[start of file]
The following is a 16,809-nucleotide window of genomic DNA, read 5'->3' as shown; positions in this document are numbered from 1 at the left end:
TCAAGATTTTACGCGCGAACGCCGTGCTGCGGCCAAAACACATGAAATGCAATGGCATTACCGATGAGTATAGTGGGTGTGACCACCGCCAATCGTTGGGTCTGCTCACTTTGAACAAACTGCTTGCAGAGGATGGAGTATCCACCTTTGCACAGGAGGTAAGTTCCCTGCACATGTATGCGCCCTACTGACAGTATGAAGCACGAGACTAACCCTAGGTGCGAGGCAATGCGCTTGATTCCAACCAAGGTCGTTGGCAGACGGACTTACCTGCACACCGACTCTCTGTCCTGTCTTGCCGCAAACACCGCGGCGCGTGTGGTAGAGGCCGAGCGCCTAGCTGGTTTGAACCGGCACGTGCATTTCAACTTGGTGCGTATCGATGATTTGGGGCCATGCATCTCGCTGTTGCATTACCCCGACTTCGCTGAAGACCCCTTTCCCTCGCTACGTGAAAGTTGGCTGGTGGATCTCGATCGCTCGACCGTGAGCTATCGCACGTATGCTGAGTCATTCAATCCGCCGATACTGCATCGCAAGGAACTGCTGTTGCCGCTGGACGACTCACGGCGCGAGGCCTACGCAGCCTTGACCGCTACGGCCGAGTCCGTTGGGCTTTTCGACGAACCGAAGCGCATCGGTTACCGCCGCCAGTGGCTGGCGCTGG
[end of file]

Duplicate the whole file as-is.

The following is a 16,809-nucleotide window of genomic DNA, read 5'->3' as shown; positions in this document are numbered from 1 at the left end:
TCAAGATTTTACGCGCGAACGCCGTGCTGCGGCCAAAACACATGAAATGCAATGGCATTACCGATGAGTATAGTGGGTGTGACCACCGCCAATCGTTGGGTCTGCTCACTTTGAACAAACTGCTTGCAGAGGATGGAGTATCCACCTTTGCACAGGAGGTAAGTTCCCTGCACATGTATGCGCCCTACTGACAGTATGAAGCACGAGACTAACCCTAGGTGCGAGGCAATGCGCTTGATTCCAACCAAGGTCGTTGGCAGACGGACTTACCTGCACACCGACTCTCTGTCCTGTCTTGCCGCAAACACCGCGGCGCGTGTGGTAGAGGCCGAGCGCCTAGCTGGTTTGAACCGGCACGTGCATTTCAACTTGGTGCGTATCGATGATTTGGGGCCATGCATCTCGCTGTTGCATTACCCCGACTTCGCTGAAGACCCCTTTCCCTCGCTACGTGAAAGTTGGCTGGTGGATCTCGATCGCTCGACCGTGAGCTATCGCACGTATGCTGAGTCATTCAATCCGCCGATACTGCATCGCAAGGAACTGCTGTTGCCGCTGGACGACTCACGGCGCGAGGCCTACGCAGCCTTGACCGCTACGGCCGAGTCCGTTGGGCTTTTCGACGAACCGAAGCGCATCGGTTACCGCCGCCAGTGGCTGGCGCTGG